Teachers gain knowledge of VietnamPublished 11:00pm Friday, June 22, 2012
Written by Tyler Spivey
Most people in Alabama only know of Vietnam through stories of war from their fathers and grandfathers, but an educational program held in Troy this week was geared toward encouraging different discussions about the country.
“We’re hoping that with new information about the new Vietnam, teachers can get the students of today out of the time-warp of the war era that has kind of held back interest and knowledge of Vietnam as it has progressed,” said Dr. Noel Kaylor Jr. of the Alabama Humanities Foundation SUPER Teachers Institute.
Kaylor said the week-long program hosted speakers and fostered open communication about Vietnam. One of the presenters, Dr. Quan Ha, a Vietnamese-American who obtained his Master’s degree from Troy University in 2003, gave a speech about Vietnamese-American literature.
“A lot of presentations [this week] added more to even my knowledge,” Ha said.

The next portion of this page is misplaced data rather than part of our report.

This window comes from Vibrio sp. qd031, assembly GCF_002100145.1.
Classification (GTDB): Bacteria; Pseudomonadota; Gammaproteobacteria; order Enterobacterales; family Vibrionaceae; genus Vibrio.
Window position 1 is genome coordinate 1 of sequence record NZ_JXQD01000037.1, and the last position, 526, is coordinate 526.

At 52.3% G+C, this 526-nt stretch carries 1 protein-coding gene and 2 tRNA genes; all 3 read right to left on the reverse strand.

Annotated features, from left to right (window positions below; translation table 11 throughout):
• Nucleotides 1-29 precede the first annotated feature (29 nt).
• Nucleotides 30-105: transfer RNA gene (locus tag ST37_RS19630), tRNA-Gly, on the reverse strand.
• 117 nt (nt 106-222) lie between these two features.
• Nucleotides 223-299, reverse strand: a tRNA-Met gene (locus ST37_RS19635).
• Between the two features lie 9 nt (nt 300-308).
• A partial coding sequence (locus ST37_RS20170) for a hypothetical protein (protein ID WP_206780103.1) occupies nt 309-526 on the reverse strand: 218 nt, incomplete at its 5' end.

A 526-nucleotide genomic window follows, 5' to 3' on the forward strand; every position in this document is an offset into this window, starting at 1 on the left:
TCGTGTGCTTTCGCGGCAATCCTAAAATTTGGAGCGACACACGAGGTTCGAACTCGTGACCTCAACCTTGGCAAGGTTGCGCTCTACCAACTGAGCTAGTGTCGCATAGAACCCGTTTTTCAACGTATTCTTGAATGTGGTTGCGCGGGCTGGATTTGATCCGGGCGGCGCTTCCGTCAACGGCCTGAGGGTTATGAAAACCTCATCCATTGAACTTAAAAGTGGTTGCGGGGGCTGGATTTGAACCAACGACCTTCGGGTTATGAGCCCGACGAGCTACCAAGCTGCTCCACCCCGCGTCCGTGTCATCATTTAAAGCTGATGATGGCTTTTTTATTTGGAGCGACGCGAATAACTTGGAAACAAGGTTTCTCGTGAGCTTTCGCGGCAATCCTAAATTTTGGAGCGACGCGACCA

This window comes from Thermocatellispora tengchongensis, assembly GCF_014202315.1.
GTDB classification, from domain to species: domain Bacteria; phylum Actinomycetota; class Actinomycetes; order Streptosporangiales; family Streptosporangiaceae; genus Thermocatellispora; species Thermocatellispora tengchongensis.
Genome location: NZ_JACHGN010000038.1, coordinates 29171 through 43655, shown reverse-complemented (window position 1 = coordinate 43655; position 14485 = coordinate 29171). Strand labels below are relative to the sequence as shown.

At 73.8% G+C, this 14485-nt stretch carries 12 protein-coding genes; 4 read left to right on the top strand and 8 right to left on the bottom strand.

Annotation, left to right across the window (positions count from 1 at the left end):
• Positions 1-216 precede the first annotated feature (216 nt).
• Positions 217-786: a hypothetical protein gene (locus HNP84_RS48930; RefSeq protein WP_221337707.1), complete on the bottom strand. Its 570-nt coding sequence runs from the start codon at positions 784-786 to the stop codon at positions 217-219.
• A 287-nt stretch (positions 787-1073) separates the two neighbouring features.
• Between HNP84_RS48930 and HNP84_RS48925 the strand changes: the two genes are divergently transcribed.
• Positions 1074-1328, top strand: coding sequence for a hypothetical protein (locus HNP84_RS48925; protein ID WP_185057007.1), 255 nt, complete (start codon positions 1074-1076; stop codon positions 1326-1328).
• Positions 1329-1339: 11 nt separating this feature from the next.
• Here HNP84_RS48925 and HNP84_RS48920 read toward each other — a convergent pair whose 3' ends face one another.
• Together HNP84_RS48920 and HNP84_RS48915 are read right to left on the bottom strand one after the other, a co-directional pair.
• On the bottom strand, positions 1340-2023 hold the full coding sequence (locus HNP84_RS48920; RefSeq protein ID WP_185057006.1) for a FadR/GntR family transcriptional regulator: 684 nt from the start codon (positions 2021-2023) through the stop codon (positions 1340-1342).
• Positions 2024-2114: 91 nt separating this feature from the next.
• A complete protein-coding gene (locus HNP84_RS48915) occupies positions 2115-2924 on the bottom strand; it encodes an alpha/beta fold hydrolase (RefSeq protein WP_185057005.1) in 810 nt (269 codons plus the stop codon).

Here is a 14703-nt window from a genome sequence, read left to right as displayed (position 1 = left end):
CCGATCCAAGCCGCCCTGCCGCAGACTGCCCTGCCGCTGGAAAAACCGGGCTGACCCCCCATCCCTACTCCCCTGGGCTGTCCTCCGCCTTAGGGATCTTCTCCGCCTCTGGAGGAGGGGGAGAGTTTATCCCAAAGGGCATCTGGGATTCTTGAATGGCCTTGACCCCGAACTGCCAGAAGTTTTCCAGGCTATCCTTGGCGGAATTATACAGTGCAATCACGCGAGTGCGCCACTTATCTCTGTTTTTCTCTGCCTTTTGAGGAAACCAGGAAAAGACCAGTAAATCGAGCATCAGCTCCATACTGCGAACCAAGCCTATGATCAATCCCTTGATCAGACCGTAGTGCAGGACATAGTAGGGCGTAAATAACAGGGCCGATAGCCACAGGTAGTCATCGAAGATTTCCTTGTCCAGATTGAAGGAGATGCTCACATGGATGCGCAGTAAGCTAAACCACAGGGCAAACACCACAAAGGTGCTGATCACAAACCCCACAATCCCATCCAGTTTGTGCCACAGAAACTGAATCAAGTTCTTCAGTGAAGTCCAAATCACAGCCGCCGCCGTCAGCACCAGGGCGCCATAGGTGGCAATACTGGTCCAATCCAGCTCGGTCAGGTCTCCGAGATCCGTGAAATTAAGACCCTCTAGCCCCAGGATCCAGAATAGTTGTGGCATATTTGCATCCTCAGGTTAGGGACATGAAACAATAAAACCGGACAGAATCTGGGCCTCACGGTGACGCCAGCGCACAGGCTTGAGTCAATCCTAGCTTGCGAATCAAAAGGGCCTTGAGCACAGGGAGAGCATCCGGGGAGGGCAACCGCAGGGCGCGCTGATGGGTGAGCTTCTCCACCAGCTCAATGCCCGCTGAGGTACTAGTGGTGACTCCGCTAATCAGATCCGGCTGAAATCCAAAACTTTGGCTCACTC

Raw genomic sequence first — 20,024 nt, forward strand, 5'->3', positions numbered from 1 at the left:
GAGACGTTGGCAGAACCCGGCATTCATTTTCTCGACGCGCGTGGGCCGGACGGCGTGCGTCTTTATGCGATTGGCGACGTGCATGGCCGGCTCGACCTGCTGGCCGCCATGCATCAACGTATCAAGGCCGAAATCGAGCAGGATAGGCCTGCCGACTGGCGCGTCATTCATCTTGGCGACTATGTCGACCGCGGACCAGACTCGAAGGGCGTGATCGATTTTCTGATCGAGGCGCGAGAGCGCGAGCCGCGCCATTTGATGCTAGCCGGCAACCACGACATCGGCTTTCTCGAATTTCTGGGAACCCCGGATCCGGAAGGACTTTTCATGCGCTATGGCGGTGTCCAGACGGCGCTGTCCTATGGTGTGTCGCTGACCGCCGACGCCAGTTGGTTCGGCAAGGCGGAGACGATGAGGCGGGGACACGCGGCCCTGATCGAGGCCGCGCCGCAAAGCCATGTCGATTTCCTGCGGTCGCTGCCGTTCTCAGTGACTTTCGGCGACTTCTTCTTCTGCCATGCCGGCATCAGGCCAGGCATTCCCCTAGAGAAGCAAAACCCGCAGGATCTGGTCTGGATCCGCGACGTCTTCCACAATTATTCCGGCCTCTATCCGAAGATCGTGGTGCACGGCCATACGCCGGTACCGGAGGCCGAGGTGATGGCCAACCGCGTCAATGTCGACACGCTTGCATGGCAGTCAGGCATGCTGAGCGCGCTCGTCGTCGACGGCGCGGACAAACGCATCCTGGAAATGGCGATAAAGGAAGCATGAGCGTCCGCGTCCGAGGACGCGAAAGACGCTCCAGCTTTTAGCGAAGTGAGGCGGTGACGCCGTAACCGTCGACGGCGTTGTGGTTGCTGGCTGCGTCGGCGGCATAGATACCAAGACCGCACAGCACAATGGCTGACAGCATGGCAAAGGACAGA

Ha, who is now a professor at the University of Montana, said he would like for there to be more discussion on Vietnam beyond the Vietnam War. He’d like the focus to shift to cultural aspects of the country.
And after the institute this week, Ha’s hope is a possibility.
“It’s given us a wide overview of Vietnam,” said Ann Dalton, a participant in the event.
Thomas “Woody” Green, a teacher at St. Clair County High School in Odenville, said the event has been great and that he thinks his newly-acquired knowledge of Vietnam will benefit his students.
The institute is sponsored by the Alabama Humanities Foundation, the National Endowment Foundation, and Troy University. Kaylor said 13 educators took part in this week’s institute.